Bardèche Maurice - Nuremberg or the Promised Land

Author : Bardèche Maurice
Title : Nuremberg or the Promised Land
Year : 1948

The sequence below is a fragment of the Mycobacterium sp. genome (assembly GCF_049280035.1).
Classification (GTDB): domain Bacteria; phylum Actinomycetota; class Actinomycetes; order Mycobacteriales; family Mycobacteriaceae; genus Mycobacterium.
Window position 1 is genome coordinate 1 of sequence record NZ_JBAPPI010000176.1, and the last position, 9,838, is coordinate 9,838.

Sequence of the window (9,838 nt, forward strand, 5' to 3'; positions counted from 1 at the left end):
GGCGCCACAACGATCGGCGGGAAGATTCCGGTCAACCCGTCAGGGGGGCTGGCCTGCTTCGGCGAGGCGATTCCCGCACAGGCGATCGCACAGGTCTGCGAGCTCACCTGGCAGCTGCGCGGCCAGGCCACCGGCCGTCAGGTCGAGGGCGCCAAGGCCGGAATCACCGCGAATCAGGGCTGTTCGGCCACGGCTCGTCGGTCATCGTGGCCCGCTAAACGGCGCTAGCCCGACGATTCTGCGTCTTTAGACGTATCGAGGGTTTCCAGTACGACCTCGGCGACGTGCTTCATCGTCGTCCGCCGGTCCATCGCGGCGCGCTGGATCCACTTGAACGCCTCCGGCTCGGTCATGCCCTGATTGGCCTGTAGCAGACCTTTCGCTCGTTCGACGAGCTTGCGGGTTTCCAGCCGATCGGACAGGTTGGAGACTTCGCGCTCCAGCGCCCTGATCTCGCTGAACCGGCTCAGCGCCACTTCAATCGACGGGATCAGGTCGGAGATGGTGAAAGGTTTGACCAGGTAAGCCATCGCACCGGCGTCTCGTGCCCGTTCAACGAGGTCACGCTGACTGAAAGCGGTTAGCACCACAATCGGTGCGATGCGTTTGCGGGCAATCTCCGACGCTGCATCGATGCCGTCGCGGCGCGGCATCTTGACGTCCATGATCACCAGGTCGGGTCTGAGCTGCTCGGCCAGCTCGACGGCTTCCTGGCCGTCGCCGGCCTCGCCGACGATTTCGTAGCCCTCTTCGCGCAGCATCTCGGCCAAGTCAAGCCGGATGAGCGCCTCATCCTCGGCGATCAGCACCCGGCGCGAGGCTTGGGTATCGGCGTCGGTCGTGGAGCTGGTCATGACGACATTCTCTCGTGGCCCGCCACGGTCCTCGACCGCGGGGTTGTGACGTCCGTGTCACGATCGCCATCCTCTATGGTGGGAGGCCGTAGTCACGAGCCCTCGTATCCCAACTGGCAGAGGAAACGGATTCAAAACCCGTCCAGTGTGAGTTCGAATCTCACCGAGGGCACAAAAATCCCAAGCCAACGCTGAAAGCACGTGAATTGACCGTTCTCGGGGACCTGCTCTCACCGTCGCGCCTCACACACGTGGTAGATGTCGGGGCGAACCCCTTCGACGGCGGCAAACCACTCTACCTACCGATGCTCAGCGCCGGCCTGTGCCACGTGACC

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Maurice Bardèche’s Nuremberg or the Promised Land was the first extended critique of the Nuremberg Trial. For a Frenchman to criticize that trial and especially the French role in it in 1948 took great courage: the book was banned in France, copies of it were seized, and Bardèche in 1952 was sentenced to a year in prison, although he spent only a few weeks there before being pardoned. His criticisms of the Nuremberg Trial have since been repeated by many others. In fact, just two years later in a subsequent work, Nuremberg II ou les Faux Monnayeurs (Nuremberg II or the Counterfeiters), Bardèche was able to cite a long list of others who had likewise criticized the fairness of that trial. Yet Bardèche’s first book about Nuremberg remains something special, for it is much more than just a critique of the trial. It is the first work of Revisionism, and perhaps the only revisionist work that reads like great literature. It is a revisionist call-to-arms: it pleads for “history,” but recognizes that it is still too early for the history of the war to be written: emotions are running too high. It cries out for objectivity, but does so while simmering with passion. It does not merely refute lies, it spits venom at the liars. It may with some justice be viewed as a polemic. Bardèche himself in effect admits it: “I needed to write it: that is my only excuse for this indiscretion.” But if it is a polemic, it is also very far from being a mere rant. Most of the book is in fact a painstakingly logical “criticism of testimony,” specifically of the testimony produced by the French delegation at Nuremberg in support of the charge that during the occupation the Germans had tried to exterminate the French or, more exactly, had had a “will to exterminate.” The charge is absurd and Bardèche easily demonstrates its absurdity. But its absurdity is what makes him so upset: he cannot forgive the French delegation that it will allow a future “German historian” to show that “France lied.” Bardèche concentrates upon this part of the trial, however, not because the French were responsible for it and he is French but because it deals with events that he and his readers know firsthand and hence can judge whether the treatment of them at the trial was fair or not. He has heard reports about German atrocities in the East, about gas chambers, etc.; but about these things he reserves judgment. He wants evidence, and knows how easily reports are exaggerated and myths created. Bardèche’s book is a revisionist classic. It is not however, in my opinion, of interest today primarily because of its contribution to Revisionism nor because of anything it says about the past, but rather because of what it says about the future. Throughout the first three quarters of the book the discussion of the trial is interlaced with somber warnings and ominous admonitions to the reader: “One is proposing a future to us, one does so by condemning the past. It is into this future also that we want to see clearly. It is these principles that we would like to look at directly. For we already foresee that these new ethics refer to a strange universe, a universe with something sick about it, an elastic universe where our eyes no longer 26 recognize things.” The presence of these warnings and admonitions to the reader gives the book an oracular tone. Bardèche has examined the transcript of the Nuremberg Trial and now, like an ancient prophet after examining the entrails of a sacrifice, he has bad news to deliver and knows that others will not want to hear him. Indeed, very few have been willing to hear him. The last quarter of the book is devoted entirely to an exposition of what the future will bring. That anyone in 1948 could have foreseen so accurately our modern world is to me astounding. Bardèche recognized that the judicial travesty at Nuremberg was not simply an act of vengeance by victors against the vanquished and that what was on trial there was not just the particular German defendants, nor the German nation, nor even National Socialism, but rather nationalism itself: the idea that a people own the land that they have long lived in and have the right to live in it as they wish and to exclude others from living in it if they so wish. It is nationalism in any form which was condemned at Nuremberg. ...

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